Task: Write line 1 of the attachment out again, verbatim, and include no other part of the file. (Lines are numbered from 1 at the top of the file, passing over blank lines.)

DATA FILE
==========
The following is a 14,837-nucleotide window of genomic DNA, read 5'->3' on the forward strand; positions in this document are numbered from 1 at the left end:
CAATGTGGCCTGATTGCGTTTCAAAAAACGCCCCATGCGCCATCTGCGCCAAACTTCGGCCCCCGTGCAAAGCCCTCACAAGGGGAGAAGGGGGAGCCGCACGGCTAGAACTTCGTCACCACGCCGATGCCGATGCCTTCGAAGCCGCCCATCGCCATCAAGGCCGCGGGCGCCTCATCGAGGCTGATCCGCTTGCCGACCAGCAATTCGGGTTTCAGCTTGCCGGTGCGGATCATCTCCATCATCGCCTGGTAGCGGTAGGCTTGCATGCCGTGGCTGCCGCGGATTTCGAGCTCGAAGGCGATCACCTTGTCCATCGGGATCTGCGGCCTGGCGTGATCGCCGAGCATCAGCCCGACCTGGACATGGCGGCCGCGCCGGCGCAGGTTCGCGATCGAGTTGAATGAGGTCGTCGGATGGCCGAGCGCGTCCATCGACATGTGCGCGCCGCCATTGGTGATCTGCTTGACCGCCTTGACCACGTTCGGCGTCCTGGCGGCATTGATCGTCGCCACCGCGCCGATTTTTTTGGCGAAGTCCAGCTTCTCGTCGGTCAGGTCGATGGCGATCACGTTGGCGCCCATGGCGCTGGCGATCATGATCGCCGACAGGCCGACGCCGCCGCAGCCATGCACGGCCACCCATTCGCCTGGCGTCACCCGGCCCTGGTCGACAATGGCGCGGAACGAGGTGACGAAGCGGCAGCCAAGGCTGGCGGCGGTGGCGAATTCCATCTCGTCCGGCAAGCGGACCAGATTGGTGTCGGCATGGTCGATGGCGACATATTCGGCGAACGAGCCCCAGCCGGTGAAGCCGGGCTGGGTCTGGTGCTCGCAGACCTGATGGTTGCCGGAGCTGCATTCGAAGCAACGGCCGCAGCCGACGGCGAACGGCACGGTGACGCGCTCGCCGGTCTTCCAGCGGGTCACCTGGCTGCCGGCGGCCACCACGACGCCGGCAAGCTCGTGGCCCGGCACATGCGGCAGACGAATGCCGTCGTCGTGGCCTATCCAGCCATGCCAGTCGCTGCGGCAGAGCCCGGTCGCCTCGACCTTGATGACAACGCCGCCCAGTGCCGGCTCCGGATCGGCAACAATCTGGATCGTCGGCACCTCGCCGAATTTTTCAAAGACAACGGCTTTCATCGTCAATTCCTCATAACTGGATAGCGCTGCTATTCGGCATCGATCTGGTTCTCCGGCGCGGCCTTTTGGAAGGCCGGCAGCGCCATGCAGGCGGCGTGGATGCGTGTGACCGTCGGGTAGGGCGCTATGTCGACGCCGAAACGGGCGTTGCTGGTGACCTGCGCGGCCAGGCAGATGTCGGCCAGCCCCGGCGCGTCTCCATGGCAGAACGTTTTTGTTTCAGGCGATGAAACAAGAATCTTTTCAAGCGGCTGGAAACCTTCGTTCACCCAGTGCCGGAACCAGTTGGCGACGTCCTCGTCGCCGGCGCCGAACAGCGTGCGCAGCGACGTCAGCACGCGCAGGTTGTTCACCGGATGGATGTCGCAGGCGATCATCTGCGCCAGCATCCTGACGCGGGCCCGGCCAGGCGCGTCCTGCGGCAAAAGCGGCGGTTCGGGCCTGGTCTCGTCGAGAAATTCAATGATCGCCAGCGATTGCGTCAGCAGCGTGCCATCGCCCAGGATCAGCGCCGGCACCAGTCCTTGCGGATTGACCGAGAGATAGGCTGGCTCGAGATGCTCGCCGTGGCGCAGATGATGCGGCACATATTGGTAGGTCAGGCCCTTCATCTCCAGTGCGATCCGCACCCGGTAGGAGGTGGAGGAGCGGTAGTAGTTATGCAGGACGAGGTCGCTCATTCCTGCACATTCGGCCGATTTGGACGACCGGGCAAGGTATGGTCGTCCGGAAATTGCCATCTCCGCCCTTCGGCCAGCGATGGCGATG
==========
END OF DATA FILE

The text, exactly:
The following is a 14,837-nucleotide window of genomic DNA, read 5'->3' on the forward strand; positions in this document are numbered from 1 at the left end: